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New tech models on the horizon as Vietnam looks for next growth phase
- 17 May, 2019 08:00
Government building in Hanoi, Vietnam
Vietnam is ready for new technological models according to the country’s minister of information and communications, Nguyen Manh Hung.
The country is rapidly becoming an economic powerhouse within Southeast Asia with the number of tech companies expected to double from the current 50,000 to over 100,000 within the next five years.
Furthermore, Vietnam is expected to become a developed nation by 2020 with a trading flow of US$340 billion, with foreign direct investment (FDI) also accounting for approximately 22 per cent of its economy.
The minister highlighted the role his government is playing in fostering technology companies through suitable policies and mechanisms, while referencing the recent national forum as an example of the steps the country is taking to foster a community of technology businesses in Vietnam.
At the event, the minister highlighted the role the technology community is playing in helping Vietnam escape from the medium-income gap and become a developed country.
He further went on to say that all suggestions proposed at the forum would be carefully considered and constitute important feedback to the government in devising a suitable national strategy to help develop Vietnamese tech firms.
The minister also drew attention to much longer term plans for the government in fostering the country’s tech ecosystem including his government’s effort on improving standards for Vietnamese products and initiatives to increase their competitiveness.
However, he emphasised that the government should not play a role in subsidising these firms, but instead assign more challenging tasks to them, giving them the opportunity to mature and develop sustainability.
The “Make in Vietnam” motto was also a major theme of the national forum, with the minister stating that his government is actively pushing for closer cooperation between three specific groups, namely, those in the start-up community.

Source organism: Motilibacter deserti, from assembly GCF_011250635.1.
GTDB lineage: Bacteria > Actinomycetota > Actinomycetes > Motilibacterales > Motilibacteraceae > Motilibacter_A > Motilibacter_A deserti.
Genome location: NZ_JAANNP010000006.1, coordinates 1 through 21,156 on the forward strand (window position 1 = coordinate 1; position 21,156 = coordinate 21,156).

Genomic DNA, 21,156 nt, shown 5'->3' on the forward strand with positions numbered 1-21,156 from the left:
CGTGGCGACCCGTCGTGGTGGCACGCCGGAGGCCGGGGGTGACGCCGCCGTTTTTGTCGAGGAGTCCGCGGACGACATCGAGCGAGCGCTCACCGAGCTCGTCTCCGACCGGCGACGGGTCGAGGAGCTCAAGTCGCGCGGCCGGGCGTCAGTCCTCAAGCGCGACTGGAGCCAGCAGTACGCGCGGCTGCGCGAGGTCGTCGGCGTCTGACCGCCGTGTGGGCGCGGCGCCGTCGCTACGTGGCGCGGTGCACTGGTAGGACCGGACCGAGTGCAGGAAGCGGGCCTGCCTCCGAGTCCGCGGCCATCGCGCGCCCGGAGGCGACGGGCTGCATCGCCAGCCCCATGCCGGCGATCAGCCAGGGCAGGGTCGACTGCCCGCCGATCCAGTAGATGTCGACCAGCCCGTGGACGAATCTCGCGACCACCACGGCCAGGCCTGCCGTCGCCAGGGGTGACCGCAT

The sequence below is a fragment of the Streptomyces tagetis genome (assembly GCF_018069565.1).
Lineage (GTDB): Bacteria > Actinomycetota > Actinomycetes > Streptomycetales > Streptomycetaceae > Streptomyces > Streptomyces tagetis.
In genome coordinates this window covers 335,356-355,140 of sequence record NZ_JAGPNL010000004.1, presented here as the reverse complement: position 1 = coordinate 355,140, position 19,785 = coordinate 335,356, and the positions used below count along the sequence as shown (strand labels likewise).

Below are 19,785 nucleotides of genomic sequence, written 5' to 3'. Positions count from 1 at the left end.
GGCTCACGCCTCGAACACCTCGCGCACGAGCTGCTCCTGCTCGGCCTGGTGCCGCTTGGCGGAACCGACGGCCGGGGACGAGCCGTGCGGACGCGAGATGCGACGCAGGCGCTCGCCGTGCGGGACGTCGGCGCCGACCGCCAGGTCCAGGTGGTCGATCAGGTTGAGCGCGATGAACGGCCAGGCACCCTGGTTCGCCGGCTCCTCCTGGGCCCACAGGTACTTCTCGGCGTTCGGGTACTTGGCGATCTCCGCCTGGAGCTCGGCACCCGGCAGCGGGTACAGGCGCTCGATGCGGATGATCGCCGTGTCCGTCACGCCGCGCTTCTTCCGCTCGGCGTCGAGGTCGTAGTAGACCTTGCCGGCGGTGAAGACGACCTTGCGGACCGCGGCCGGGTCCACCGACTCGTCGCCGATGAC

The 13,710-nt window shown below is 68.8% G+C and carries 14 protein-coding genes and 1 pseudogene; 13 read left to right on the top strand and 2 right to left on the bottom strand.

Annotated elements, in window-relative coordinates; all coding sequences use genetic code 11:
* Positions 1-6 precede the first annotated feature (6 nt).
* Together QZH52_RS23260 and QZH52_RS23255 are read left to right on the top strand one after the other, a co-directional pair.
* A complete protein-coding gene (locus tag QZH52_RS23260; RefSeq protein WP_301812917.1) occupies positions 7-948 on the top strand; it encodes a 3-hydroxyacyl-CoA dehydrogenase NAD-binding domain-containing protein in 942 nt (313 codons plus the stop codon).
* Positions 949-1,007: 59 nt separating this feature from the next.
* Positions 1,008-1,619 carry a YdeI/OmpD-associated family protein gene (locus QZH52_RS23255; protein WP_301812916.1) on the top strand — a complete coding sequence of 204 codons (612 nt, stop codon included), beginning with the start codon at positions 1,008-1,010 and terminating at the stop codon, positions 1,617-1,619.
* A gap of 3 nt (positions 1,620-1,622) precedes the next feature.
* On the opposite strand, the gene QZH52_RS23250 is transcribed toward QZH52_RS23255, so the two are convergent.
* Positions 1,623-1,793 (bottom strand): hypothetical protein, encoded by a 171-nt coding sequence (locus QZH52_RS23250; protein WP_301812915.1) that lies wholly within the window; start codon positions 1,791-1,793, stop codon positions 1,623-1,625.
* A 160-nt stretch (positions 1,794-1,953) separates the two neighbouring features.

Specifically, those who create innovative products; start-up technology firms, which exploit current technologies to develop new products or solutions for other companies; and Vietnamese tech giants such as FPT Group, VNG, CMC, or other organisations across sectors like telecommunications, commerce, services and real estate who may want to invest more into developing their tech business.
In addition, the Vietnamese government was actively looking to pilot new models in areas such as fintech and techno-taxi, using the relationship between Grab and other taxi companies as an example. According to Hung, the government was also looking at sandboxing policy, before rolling it out nationwide.
Using the start-up community as an example, Hung alluded to the fact that start-ups consisting of only a few graduates were unable to manufacture a telecommunications device with a value of hundreds of millions of dollars, while some of the mentioned tech giants could.
When discussing new tech models for the country, Hung narrowed in on the fact that people normally resist novel ideas because they conflict with the current ones.
In the case of the telecommunications sector, the government, earlier in 2019, began experimenting by using a telecommunications account to pay for small value goods, via mobile payments, even though this avenue would impact local banks.
Hung also emphasised the importance of investing in training and developing and that for these and future initiatives to be successful there needs to be increased funding in education and upgrading and re-skilling the workforce.
He also wants to see more work being done to attract Vietnamese IT talent working in foreign countries and tech firms to return to Vietnam and help the local enterprises to grow.